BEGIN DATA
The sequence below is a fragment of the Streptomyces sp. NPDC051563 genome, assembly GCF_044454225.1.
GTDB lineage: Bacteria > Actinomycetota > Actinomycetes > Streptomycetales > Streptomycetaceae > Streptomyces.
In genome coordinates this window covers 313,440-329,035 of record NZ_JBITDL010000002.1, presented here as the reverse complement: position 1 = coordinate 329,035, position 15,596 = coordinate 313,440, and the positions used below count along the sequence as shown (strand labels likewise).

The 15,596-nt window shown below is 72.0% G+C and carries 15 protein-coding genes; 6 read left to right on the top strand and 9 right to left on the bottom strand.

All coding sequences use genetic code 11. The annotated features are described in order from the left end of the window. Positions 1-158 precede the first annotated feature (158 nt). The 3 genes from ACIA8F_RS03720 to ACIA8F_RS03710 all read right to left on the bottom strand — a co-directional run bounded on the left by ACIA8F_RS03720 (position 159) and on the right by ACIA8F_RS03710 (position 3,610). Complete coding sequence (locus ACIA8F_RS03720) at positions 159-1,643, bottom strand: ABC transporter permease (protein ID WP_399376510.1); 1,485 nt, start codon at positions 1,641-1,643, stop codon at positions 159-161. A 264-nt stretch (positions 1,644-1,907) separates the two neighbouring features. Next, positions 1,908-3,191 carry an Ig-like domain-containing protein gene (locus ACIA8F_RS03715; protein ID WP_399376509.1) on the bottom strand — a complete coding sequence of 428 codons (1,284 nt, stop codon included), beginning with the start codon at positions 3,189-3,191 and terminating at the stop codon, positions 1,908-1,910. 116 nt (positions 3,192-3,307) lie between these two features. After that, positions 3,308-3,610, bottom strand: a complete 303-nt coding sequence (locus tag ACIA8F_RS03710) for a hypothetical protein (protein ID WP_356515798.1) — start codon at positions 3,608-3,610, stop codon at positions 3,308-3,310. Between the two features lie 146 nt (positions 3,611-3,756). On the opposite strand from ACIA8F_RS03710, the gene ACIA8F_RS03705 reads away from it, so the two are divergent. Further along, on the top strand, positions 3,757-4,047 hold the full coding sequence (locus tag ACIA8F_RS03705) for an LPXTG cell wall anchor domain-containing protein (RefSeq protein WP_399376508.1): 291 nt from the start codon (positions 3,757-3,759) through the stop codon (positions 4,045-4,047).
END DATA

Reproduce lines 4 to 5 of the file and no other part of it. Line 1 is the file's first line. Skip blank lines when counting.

The 15,596-nt window shown below is 72.0% G+C and carries 15 protein-coding genes; 6 read left to right on the top strand and 9 right to left on the bottom strand.

All coding sequences use genetic code 11. The annotated features are described in order from the left end of the window. Positions 1-158 precede the first annotated feature (158 nt). The 3 genes from ACIA8F_RS03720 to ACIA8F_RS03710 all read right to left on the bottom strand — a co-directional run bounded on the left by ACIA8F_RS03720 (position 159) and on the right by ACIA8F_RS03710 (position 3,610). Complete coding sequence (locus ACIA8F_RS03720) at positions 159-1,643, bottom strand: ABC transporter permease (protein ID WP_399376510.1); 1,485 nt, start codon at positions 1,641-1,643, stop codon at positions 159-161. A 264-nt stretch (positions 1,644-1,907) separates the two neighbouring features. Next, positions 1,908-3,191 carry an Ig-like domain-containing protein gene (locus ACIA8F_RS03715; protein ID WP_399376509.1) on the bottom strand — a complete coding sequence of 428 codons (1,284 nt, stop codon included), beginning with the start codon at positions 3,189-3,191 and terminating at the stop codon, positions 1,908-1,910. 116 nt (positions 3,192-3,307) lie between these two features. After that, positions 3,308-3,610, bottom strand: a complete 303-nt coding sequence (locus tag ACIA8F_RS03710) for a hypothetical protein (protein ID WP_356515798.1) — start codon at positions 3,608-3,610, stop codon at positions 3,308-3,310. Between the two features lie 146 nt (positions 3,611-3,756). On the opposite strand from ACIA8F_RS03710, the gene ACIA8F_RS03705 reads away from it, so the two are divergent. Further along, on the top strand, positions 3,757-4,047 hold the full coding sequence (locus tag ACIA8F_RS03705) for an LPXTG cell wall anchor domain-containing protein (RefSeq protein WP_399376508.1): 291 nt from the start codon (positions 3,757-3,759) through the stop codon (positions 4,045-4,047).